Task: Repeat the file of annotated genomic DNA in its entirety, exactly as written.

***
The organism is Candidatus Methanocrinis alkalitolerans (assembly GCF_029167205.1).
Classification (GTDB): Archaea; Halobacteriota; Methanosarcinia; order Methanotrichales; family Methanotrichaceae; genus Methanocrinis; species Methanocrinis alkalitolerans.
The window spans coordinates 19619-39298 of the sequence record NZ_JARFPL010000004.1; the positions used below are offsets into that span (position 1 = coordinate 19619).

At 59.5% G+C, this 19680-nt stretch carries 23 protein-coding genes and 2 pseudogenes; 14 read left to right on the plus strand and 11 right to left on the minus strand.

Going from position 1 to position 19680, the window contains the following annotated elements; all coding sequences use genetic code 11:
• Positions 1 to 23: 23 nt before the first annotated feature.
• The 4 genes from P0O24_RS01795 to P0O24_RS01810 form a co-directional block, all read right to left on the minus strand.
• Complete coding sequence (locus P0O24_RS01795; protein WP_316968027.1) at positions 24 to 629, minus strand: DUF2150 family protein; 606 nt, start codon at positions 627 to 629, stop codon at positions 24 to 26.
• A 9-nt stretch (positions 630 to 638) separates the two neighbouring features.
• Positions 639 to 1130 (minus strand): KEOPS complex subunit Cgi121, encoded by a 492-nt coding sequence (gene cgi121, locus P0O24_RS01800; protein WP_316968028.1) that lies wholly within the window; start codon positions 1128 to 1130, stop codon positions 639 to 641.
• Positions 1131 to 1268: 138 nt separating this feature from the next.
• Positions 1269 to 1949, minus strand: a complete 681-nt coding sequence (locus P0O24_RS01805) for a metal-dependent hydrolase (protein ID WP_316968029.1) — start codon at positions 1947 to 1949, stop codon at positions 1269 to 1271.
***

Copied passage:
The organism is Candidatus Methanocrinis alkalitolerans (assembly GCF_029167205.1).
Classification (GTDB): Archaea; Halobacteriota; Methanosarcinia; order Methanotrichales; family Methanotrichaceae; genus Methanocrinis; species Methanocrinis alkalitolerans.
The window spans coordinates 19619-39298 of the sequence record NZ_JARFPL010000004.1; the positions used below are offsets into that span (position 1 = coordinate 19619).

At 59.5% G+C, this 19680-nt stretch carries 23 protein-coding genes and 2 pseudogenes; 14 read left to right on the plus strand and 11 right to left on the minus strand.

Going from position 1 to position 19680, the window contains the following annotated elements; all coding sequences use genetic code 11:
• Positions 1 to 23: 23 nt before the first annotated feature.
• The 4 genes from P0O24_RS01795 to P0O24_RS01810 form a co-directional block, all read right to left on the minus strand.
• Complete coding sequence (locus P0O24_RS01795; protein WP_316968027.1) at positions 24 to 629, minus strand: DUF2150 family protein; 606 nt, start codon at positions 627 to 629, stop codon at positions 24 to 26.
• A 9-nt stretch (positions 630 to 638) separates the two neighbouring features.
• Positions 639 to 1130 (minus strand): KEOPS complex subunit Cgi121, encoded by a 492-nt coding sequence (gene cgi121, locus P0O24_RS01800; protein WP_316968028.1) that lies wholly within the window; start codon positions 1128 to 1130, stop codon positions 639 to 641.
• Positions 1131 to 1268: 138 nt separating this feature from the next.
• Positions 1269 to 1949, minus strand: a complete 681-nt coding sequence (locus P0O24_RS01805) for a metal-dependent hydrolase (protein ID WP_316968029.1) — start codon at positions 1947 to 1949, stop codon at positions 1269 to 1271.